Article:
Massachusetts Expands Instruction to Expelled Students
Students have to go to school- it’s the law. But what happens when a student, legally bound to go to school, is suspended for a long period of time, or even expelled? In some places, there is no contingency plan to make sure the student is learning while out of school. Should students who have been suspended or expelled be expected to keep up with schoolwork the same way their peers- who remain in classes- are?
Massachusetts has recently passed a new law, which would require school districts in the state to provide some kind of provide some kind of education to students facing long-term education or expulsion. Specifically, it says: “any school district that suspends or expels a student under this section shall continue to provide educational services to the student during the period of suspension or expulsion.”
The bill does not highlight specific ways in which school districts could supplement these students’ education, but with modern technology, online options seem feasible. Some people have pointed out that the cost of educating students outside of the classroom is expensive, but if the alternative is not having students taught at all, some expenses don’t seem like that much of a problem. There are also alternative schools, which are funded publicly for students with behavioral problems. But again, each state handles admissions to these schools differently. There is also always the concern of over-filling alternative schools, and having the education there suffer as a result.
Long-term suspensions and expulsions are not the norm for most students, but have become an increasingly common way to deal with behavioral infractions of students. Many schools have instituted “zero tolerance” policies in respect to actions like fighting and bringing weapons, alcohol, or drugs to school. If a student is found to have partaken in one of the “zero-tolerance” behaviors, he or she faces immediate and severe punishment, ranging from suspension to expulsion.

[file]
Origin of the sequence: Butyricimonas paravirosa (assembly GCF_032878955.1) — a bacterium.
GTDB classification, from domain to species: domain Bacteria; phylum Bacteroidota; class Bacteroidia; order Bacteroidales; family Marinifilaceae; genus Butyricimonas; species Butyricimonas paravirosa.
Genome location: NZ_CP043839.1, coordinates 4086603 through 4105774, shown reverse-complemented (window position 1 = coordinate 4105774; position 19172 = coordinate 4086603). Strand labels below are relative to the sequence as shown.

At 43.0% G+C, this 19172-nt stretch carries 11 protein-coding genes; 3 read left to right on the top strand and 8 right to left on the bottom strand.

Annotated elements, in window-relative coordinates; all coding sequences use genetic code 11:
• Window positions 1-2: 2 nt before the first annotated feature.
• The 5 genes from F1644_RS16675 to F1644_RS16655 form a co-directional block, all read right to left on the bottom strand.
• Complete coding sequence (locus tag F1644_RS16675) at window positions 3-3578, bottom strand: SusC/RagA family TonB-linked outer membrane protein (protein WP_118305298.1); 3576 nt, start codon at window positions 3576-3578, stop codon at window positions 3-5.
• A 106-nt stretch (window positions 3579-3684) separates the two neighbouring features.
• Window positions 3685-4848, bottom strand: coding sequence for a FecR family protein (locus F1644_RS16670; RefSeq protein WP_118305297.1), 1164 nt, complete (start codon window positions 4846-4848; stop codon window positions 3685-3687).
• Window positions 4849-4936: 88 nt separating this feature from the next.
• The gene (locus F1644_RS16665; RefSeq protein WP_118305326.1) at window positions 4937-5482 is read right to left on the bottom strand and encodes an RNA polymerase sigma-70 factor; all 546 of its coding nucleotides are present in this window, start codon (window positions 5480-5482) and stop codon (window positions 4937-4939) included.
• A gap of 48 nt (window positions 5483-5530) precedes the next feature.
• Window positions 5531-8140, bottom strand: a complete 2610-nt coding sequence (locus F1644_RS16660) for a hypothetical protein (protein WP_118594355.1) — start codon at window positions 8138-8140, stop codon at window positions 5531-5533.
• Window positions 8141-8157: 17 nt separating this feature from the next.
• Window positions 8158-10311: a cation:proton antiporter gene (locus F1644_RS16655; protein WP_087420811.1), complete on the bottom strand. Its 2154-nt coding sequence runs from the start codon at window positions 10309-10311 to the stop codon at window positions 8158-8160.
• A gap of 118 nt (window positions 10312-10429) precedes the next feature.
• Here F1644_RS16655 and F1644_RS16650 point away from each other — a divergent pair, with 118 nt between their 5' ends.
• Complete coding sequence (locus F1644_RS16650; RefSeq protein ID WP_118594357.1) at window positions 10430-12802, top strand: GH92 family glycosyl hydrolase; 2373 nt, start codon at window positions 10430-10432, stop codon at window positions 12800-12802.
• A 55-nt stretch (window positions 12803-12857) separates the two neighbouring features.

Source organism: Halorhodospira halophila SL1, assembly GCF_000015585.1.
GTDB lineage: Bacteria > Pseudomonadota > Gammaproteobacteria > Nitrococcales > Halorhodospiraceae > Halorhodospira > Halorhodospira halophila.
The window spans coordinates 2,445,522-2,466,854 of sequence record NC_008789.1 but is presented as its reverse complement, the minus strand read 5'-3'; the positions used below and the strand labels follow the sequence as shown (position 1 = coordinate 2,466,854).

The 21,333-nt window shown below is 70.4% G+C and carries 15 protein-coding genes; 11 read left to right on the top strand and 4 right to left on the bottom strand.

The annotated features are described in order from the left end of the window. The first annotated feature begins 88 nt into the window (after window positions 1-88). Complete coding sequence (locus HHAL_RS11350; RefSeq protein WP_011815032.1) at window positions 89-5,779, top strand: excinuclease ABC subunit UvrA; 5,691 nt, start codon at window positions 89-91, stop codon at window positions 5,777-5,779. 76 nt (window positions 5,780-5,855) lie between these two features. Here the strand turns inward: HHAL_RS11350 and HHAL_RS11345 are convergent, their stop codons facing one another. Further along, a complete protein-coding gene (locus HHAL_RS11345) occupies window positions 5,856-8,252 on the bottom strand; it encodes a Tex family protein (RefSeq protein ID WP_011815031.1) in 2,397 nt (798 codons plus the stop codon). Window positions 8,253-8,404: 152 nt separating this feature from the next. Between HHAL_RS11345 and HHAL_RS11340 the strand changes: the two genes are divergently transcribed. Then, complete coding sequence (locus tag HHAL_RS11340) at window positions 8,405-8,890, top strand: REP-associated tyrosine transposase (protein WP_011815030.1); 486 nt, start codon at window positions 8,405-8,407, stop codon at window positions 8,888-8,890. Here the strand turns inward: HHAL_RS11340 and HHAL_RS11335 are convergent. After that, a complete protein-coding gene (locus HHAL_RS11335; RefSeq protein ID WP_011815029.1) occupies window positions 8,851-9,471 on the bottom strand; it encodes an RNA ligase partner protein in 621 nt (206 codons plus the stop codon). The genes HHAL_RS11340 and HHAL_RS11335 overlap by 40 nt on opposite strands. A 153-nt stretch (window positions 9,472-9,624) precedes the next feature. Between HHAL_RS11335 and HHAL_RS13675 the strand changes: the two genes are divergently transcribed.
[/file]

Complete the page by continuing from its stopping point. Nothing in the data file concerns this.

While the safety of students is of course a priority, educators and legislators need to consider the ramifications of these “zero-tolerance” policies, and many others, which lead to so many suspensions and expulsions in the first place. While the Massachusetts law is a great attempt to keep students on track when they otherwise would not be, perhaps it is more important to address these problems before students have to leave school.
The ACLU outlines something known as the “school-to-prison pipeline.” People claim that when students aren’t in school, they are more likely to engage in other destructive behaviors, making it more likely for those individuals to end up in prison. The group outlines a number of policies, including zero-tolerance policies that they say only adds to the number of students suspended or expelled each year.
By implementing this law, Massachusetts has stuck a wrench in the school-to-prison pipeline, which currently exists. Rather than letting a student’s education fall by the wayside during the suspension, students will have the opportunity to continue to keep up with classes even while not in the school building itself. Obviously, the long-term benefits of the policy are not known, but it shows that state legislatures across the country could be addressing similar topics.
Regardless of whether this method has been proven to work, the idea and rationale behind it is solid. When students are in school, they’re taught. When students aren’t in school, they don’t get taught. Having a student not in school because of behavioral problems not getting taught seems like a recipe for disaster. If more states took the path Massachusetts is taking now, down the road we could see some significant changes in the population of incarceration among youth who have faced these problems in school at a young age.
Featured image courtesy of [Larry Darling via Flickr]